Antibodies and beads

Polyclonal antibodies were raised against the HIS-purified (1) N-terminal 50 amino acids of Dorsal in rabbits, (2) full-length Twist in rats, and (3) full-length Snail in guinea pigs (Zinzen et al. 2006). Antibodies were preabsorbed overnight against ~12–24-h embryos (Dorsal), or against overnight collections of dorsalized embryos derived from the gd7/FM3 strain (Stathopoulos et al. 2002). The antibodies were then incubated with magnetic Dynabeads coated with protein A (Dorsal, Snail) or protein G (Twist) overnight.

Data processing

Processing of the raw data through an error model and identification of bound regions were performed as previously described for yeast (Pokholok et al. 2005). To identify DTS and TS regions, the union of Twist and Snail regions was determined and regions with an at least fivefold enrichment of either Twist or Snail were selected. Regions with at least twofold enrichment of Dorsal qualified as DTS regions and the remaining regions were called TS regions.

Gene assignment

First, the bound regions located within 2 kb from known gene models were assigned to that gene. The remaining binding regions were then assigned to the gene with the closest transcription start site.

Motif analysis

The binding motifs for Dorsal, Twist, and Snail used for the analysis were obtained from Markstein et al. (2002, 2004), Papatsenko and Levine (2005), Zinzen et al. (2006), Jaspar (MA0022, MA0023, MA0086), and Transfac (M00043, M00120, M00044, M00060). The motifs were matched to the genome of D. melanogaster and the orthologous regions of 11 additional sequenced drosophilid genomes. Conservation was assessed by the relative total branch length (substitutions per neutrally evolving site) of the phylogenetic tree connecting D. melanogaster with the other species.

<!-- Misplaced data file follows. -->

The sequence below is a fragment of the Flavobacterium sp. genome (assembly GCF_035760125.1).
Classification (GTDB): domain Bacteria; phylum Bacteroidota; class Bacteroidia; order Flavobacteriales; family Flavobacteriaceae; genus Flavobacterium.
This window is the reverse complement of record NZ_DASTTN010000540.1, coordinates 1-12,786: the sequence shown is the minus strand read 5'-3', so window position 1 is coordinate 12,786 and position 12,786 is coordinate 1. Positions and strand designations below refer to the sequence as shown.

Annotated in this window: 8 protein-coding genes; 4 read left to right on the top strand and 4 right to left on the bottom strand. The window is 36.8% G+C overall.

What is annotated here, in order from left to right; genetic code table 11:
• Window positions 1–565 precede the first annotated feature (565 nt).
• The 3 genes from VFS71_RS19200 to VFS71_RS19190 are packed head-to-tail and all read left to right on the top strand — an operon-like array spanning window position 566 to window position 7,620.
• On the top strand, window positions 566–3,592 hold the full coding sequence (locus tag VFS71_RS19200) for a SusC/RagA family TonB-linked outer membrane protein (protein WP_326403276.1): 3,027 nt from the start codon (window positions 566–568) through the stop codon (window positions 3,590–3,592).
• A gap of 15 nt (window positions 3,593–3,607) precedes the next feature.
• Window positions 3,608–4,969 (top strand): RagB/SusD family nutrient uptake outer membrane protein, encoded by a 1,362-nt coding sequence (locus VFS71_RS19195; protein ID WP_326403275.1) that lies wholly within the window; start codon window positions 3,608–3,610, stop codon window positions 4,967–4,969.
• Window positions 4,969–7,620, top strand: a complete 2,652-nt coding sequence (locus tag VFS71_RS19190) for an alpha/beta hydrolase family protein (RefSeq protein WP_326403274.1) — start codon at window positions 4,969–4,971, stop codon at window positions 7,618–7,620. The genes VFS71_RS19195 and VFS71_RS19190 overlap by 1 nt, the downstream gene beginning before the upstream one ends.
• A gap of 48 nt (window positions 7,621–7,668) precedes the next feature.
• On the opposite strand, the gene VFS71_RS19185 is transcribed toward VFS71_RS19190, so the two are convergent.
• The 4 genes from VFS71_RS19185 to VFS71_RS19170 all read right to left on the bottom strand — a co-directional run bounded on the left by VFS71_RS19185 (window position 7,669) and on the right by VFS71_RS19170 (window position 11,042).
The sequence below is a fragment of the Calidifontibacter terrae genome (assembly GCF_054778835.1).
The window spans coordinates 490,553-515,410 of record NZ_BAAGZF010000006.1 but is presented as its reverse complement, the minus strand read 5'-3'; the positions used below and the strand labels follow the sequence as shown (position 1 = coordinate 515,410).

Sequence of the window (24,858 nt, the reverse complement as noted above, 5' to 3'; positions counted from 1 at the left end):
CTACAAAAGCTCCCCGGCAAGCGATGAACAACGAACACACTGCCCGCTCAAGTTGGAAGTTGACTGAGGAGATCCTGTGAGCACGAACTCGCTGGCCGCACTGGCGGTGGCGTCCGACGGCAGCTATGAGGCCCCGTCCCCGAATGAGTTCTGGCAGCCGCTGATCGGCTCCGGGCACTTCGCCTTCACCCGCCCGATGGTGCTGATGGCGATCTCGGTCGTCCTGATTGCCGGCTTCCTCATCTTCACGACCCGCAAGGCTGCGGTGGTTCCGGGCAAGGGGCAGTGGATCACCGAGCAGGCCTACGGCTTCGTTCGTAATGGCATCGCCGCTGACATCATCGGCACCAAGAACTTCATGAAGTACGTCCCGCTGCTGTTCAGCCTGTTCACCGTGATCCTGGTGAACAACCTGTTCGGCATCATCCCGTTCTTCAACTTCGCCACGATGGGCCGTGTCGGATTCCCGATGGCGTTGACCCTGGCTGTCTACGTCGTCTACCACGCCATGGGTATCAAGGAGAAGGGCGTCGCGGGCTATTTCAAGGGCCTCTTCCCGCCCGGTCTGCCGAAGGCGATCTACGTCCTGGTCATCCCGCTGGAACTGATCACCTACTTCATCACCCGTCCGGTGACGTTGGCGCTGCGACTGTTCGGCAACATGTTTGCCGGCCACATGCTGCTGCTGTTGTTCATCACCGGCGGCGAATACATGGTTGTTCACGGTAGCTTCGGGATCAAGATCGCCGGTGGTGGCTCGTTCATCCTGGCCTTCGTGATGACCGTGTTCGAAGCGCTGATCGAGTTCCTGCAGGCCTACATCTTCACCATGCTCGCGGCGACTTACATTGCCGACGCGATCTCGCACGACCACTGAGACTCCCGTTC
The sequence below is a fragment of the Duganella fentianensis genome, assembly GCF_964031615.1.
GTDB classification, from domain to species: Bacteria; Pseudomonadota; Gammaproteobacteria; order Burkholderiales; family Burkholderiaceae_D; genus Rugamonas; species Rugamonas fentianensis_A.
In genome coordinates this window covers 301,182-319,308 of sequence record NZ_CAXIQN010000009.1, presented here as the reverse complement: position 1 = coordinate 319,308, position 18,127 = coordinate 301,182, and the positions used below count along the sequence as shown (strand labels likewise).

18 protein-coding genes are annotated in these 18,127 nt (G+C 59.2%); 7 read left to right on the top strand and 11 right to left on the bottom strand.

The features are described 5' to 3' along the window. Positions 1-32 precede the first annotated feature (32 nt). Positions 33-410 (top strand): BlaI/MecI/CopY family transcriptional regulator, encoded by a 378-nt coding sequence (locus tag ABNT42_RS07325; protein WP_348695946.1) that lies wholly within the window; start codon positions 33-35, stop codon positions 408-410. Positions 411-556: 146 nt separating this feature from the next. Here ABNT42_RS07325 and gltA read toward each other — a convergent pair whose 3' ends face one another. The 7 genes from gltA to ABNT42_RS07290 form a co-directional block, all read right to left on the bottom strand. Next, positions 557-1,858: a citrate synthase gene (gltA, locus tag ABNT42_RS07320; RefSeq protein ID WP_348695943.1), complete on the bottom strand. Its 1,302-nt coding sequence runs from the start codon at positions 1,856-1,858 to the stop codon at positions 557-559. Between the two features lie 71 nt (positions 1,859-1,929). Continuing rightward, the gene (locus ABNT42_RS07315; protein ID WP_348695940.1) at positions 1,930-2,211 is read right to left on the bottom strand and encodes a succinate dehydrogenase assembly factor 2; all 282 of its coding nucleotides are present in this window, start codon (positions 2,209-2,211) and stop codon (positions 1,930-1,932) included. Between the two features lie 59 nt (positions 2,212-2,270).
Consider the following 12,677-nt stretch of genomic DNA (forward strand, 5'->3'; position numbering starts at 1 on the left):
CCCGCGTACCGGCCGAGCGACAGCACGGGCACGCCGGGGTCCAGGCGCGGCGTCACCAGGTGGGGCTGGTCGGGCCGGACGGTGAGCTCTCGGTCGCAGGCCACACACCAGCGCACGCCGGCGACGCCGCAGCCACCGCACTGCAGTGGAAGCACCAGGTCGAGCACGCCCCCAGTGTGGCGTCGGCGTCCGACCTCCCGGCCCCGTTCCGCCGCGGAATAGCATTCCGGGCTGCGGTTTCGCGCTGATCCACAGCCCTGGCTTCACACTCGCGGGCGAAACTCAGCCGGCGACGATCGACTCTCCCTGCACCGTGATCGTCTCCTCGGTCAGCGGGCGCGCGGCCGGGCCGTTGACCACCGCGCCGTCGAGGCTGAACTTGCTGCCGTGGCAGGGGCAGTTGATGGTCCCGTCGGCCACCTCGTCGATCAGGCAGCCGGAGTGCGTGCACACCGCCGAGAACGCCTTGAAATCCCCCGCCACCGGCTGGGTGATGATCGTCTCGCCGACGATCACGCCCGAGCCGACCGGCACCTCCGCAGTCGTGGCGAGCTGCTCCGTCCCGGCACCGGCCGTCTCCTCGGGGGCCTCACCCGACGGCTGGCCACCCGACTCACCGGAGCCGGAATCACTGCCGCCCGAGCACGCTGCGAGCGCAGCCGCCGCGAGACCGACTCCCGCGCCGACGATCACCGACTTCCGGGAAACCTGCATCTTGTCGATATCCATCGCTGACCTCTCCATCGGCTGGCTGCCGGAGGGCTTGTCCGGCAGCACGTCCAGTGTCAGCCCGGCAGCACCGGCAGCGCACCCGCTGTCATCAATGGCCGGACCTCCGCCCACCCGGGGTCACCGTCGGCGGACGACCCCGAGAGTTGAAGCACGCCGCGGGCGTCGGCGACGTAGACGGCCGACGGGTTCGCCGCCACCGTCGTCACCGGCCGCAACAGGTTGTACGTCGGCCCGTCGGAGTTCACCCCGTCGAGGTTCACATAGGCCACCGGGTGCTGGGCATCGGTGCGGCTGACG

Cloning, injection, and visualization of enhancers

DNA fragments were PCR-amplified from genomic DNA (for primers, see Supplemental Material), T/A-cloned into the Promega pGEM T-Easy vector, and subcloned via NotI into the gypsy-insulated pCaSpeR vector E2G (Markstein et al. 2004). Each construct was introduced into the germline by microinjection and three to eight independent transgenic lines were tested. Embryos were collected and fixed according to standard methods, hybridized with digoxygenin-labeled antisense RNA probes against lacZ or the endogenous gene, and visualized colorimetrically (Jiang et al. 1991).

Acknowledgments

We thank J. Love for microarray experimental support, F. Lewitter and B. Yuan for help in the Drosophila whole-genome microarray design, E. Herbolsheimer for bioinformatics support, X. Li for technical advice, and M. Markstein, F. Biemar, and Young laboratory members for discussions. The work was supported by NIH grants HG002668 and GM069676 (to R.A.Y.), GM46638 (to M.L.), and a grant by the Moore Foundation and a postdoctoral fellowship by Schering (to A.S.). R.A.Y. consults for Agilent Technologies.